The majority of whistleblowers receive protection under the Public Interest Disclosure Act 1998. The Act sought to eradicate victimisation of whistleblowers by their employers and prevent their inappropriate dismissal. Organisations are gradually developing whistleblowing cultures in which it is acceptable, possibly bordering on expected, that workers will report misconduct at work. This helps to protect the general public and reduce the incidence of fraud and misconduct at work. Protection is essential in order to empower workers to speak up.

What is Whistleblowing?

Whistleblowers are workers who report misconduct which has normally been seen at work. Whistleblowing must be for the greater good of the public and not regarding individual matters, which would instead be classed as personal grievance. Some examples of whistleblowing complaints are criminal offences, health and safety risks, environmental damage, miscarriage of justice, breaking the law and the belief that someone is covering up wrongdoing. You can choose who you report your concern to, from: your manager, other managers, the organisation’s legal and compliance team, human resources, a lawyer, an industry body (e.g. a trade union) or an external whistleblowing hotline. This is useful as if, for example, your manager was implicated in the misconduct, you could choose to talk to your human resources department about your worries instead.

The Need for Whistleblower Protection

Whilst many workers’ whistleblowing experience is smooth and productive, others suffer the repercussions of being labelled a whistleblower. Although many hail whistleblowers as brave and ethical, some people view them as snitches. This can generate a hostile atmosphere within teams and result in the victimisation of whistleblowers. Similarly, some suffer persecution at the hands of their employers and prior to the introduction of the Public Interest Disclosure Act 1998, workers risked being dismissed by their employer after blowing the whistle. Additionally, many people worry that their concerns will not be addressed when they blow the whistle.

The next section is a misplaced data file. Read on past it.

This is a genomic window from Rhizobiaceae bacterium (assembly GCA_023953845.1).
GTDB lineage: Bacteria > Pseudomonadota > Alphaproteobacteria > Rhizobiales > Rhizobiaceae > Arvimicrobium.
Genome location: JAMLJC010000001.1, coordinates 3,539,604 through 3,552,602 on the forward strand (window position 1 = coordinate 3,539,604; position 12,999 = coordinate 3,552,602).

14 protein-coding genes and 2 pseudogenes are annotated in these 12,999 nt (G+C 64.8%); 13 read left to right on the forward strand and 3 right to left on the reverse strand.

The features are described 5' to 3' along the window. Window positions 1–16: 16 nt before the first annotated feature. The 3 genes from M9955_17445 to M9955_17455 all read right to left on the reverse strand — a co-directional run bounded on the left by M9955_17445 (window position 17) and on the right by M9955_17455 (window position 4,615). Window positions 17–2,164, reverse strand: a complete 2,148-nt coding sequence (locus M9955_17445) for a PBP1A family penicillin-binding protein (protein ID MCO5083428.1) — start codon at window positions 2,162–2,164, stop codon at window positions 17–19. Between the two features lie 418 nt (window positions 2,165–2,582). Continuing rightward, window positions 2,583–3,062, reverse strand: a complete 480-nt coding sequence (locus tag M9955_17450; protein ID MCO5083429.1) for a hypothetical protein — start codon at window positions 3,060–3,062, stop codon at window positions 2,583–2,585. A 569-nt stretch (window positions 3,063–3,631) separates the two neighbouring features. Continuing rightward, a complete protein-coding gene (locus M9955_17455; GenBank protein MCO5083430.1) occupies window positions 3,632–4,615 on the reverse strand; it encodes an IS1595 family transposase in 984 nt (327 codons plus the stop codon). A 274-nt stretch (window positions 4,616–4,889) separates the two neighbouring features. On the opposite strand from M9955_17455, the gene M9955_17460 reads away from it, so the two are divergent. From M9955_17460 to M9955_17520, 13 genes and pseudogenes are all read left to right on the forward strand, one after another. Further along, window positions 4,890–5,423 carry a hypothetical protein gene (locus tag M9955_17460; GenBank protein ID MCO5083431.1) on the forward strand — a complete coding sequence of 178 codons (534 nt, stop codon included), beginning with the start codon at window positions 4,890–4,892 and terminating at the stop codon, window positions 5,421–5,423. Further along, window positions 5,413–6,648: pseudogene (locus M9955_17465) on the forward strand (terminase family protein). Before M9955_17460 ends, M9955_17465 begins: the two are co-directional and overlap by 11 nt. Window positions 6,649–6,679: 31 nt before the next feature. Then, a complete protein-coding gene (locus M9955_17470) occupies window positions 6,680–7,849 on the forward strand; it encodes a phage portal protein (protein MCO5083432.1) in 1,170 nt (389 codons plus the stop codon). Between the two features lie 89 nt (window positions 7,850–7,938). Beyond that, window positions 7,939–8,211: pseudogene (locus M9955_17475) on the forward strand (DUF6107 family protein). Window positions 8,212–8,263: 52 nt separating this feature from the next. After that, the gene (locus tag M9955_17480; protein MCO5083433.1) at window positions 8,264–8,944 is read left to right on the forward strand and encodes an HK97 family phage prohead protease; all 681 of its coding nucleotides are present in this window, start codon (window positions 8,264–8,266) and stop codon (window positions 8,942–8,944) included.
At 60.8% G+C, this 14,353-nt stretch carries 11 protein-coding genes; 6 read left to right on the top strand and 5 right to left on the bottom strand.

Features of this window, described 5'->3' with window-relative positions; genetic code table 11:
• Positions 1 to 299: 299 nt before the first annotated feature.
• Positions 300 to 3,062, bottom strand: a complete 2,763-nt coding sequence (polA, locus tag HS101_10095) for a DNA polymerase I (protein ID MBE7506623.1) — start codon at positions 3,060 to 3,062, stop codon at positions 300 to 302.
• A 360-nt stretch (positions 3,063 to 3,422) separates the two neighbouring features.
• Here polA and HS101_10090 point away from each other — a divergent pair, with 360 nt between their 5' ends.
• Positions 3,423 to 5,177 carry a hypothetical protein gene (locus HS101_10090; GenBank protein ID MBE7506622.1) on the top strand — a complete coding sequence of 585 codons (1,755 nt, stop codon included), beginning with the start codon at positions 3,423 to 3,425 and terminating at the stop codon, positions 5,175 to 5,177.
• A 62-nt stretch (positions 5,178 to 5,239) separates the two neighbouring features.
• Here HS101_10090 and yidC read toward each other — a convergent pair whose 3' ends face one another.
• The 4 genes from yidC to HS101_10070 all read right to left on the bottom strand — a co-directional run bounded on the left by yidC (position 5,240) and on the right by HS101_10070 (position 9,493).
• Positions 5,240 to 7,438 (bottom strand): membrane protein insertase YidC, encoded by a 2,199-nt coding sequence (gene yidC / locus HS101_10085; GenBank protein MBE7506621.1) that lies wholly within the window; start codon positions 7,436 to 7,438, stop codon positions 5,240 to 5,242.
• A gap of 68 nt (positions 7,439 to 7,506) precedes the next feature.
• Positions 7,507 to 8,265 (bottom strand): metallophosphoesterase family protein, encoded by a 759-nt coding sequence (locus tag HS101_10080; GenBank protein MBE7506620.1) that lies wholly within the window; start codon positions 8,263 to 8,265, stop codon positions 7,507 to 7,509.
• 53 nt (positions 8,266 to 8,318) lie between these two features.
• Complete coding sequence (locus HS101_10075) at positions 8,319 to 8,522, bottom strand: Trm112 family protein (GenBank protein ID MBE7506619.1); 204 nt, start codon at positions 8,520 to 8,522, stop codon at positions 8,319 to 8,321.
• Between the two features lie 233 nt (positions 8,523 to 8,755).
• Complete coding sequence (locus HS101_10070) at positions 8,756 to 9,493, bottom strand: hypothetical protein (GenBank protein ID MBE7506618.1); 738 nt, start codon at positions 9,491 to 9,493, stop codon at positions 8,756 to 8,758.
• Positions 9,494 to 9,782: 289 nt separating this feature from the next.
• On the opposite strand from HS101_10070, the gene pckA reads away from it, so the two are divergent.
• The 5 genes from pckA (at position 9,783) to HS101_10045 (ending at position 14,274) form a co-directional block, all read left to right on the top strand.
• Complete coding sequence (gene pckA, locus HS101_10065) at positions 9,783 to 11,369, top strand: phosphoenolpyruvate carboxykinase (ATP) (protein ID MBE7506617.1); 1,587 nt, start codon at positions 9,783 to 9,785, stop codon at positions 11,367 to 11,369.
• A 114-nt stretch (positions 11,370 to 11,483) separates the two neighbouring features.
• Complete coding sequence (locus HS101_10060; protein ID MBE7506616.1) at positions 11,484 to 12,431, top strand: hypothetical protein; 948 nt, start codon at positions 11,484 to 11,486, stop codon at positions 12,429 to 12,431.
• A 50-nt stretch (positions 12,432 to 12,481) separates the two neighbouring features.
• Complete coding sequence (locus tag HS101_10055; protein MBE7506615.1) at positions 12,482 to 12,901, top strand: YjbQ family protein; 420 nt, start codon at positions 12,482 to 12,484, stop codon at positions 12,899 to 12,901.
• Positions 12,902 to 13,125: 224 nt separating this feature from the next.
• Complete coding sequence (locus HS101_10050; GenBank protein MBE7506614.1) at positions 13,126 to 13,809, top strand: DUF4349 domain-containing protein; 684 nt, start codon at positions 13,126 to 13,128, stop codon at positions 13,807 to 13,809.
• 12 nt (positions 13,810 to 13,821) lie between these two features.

From 1990 to 1995, around 35 children tragically lost their lives at the hands of Bristol Royal Infirmary’s cardiac surgeons, whilst dozens more suffered irreversible brain damage. The whistleblower, an anaesthetist present in many of these operations, suffered awful mistreatment after compiling information about mortality figures at the hospital. He approached management with the shocking figures but was repeatedly ignored. In fact, his efforts to generate attention nearly led to him being sacked by the trust’s CEO. Upon returning to work after the scandal emerged, he describes being “ostracised” by the medical profession and outlawed from the UK. He now practices as a doctor in Australia. Under the Public Interest Disclosure Act 1998, the anaesthetist would have had stronger rights in the aftermath of the scandal, which would have hopefully seen him remain as a practicing doctor within the UK. Despite the massive injustice in his treatment, this whistleblower revolutionised the way that mortality figures are collated and used within the NHS. Ripples triggered investigations in every corner of the NHS, which uncovered the Mid-Staffordshire NHS Trust scandal amongst many other areas for vital improvement.

Legal Protection

Whistleblowers are protected by the Public Interest Disclosure Act 1998. The Act prevents mistreatment by employers after blowing the whistle. This legal protection extends to you if you are an employee, a former employee, a trainee (e.g. a student nurse), an agency worker or a member of a Limited Liability Partnership (LLP). The Act means that if you suffer mistreatment from your employer as a result of whistleblowing, you have the right to bring the case before an employment tribunal.

Why is it Important to Blow the Whistle?

As well as the fact that protecting the public is an ethical thing to do, there are many additional benefits of whistleblowing. Firstly, the practice prevents cover-ups which could damage individuals or society. Similarly, it protects your organisation against fraud and misconduct. Considering the bigger picture, whistleblowing reduces the massive amount of taxpayers’ money which is spent on fraud every year. However, if the risks of whistleblowing appear too daunting, you could consider making your complaint anonymously. Whilst your complaint will still be addressed, the investigators will not be able to contact you for further information, so you may hinder investigative procedures. Maintaining anonymity also means that you will not be able to receive updates on the progress of your complaint. It is important to recognise that many whistleblowers who remain anonymous are still identified by teammates. But with the relevant protection in place, the fear of repercussions should not stand in the way of blowing the whistle. Whistleblowing training should be undertaken by all workers within an organisation, to protect your workers, your organisation, your customers and the general public.